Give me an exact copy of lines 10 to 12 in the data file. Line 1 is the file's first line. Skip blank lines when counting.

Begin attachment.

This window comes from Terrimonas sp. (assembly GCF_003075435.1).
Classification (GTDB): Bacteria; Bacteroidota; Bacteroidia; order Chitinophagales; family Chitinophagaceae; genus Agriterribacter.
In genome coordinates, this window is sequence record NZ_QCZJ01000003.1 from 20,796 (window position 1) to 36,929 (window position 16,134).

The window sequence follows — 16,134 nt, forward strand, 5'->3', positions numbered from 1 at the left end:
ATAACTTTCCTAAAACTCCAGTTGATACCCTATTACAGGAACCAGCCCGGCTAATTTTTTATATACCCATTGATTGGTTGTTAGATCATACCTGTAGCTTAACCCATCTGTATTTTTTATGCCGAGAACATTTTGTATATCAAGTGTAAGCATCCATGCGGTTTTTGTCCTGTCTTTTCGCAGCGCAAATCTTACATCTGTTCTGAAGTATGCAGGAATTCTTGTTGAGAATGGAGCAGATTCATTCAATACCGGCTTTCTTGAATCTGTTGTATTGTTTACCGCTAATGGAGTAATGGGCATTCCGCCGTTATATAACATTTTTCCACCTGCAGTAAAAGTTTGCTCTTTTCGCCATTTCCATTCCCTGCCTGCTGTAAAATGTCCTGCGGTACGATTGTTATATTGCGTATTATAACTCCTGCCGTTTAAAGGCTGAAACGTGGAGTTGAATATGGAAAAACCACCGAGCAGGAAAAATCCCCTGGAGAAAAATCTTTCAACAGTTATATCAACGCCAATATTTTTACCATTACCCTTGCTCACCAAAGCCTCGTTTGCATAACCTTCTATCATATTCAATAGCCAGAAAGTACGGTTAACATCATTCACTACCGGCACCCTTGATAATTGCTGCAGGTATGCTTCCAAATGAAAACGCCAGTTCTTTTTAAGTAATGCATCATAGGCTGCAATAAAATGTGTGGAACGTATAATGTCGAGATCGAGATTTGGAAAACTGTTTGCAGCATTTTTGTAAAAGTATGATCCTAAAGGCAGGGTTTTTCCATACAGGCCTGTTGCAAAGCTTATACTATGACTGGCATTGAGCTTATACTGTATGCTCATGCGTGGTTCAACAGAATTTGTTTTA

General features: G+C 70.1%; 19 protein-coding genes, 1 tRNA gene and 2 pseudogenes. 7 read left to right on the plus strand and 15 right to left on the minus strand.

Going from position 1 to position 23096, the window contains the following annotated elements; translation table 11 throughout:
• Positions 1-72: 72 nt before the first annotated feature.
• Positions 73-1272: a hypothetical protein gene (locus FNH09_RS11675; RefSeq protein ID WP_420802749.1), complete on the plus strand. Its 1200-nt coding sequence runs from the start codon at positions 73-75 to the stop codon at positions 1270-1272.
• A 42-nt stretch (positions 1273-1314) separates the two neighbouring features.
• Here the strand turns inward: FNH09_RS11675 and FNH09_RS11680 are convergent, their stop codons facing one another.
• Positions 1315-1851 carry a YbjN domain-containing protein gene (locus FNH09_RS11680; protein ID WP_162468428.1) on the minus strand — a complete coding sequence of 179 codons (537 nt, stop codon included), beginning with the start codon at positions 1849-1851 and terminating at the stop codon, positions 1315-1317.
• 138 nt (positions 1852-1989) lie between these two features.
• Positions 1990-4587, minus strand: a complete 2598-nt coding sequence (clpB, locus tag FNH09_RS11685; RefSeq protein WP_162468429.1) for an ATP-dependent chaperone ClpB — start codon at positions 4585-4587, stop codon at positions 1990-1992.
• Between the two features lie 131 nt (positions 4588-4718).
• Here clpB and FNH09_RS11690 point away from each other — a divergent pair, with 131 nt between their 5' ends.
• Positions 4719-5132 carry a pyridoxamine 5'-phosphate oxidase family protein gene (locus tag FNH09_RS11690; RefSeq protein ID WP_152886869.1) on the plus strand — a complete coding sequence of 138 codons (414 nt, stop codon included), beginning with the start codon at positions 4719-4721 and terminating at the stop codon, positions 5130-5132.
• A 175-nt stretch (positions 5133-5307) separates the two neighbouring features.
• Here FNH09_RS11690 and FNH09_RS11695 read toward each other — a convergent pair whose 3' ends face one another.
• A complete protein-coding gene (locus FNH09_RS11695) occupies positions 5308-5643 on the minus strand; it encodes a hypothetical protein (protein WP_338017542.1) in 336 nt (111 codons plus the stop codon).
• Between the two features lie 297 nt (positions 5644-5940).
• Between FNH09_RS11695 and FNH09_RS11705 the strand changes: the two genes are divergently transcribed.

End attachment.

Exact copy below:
• A 42-nt stretch (positions 1273-1314) separates the two neighbouring features.
• Here the strand turns inward: FNH09_RS11675 and FNH09_RS11680 are convergent, their stop codons facing one another.
• Positions 1315-1851 carry a YbjN domain-containing protein gene (locus FNH09_RS11680; protein ID WP_162468428.1) on the minus strand — a complete coding sequence of 179 codons (537 nt, stop codon included), beginning with the start codon at positions 1849-1851 and terminating at the stop codon, positions 1315-1317.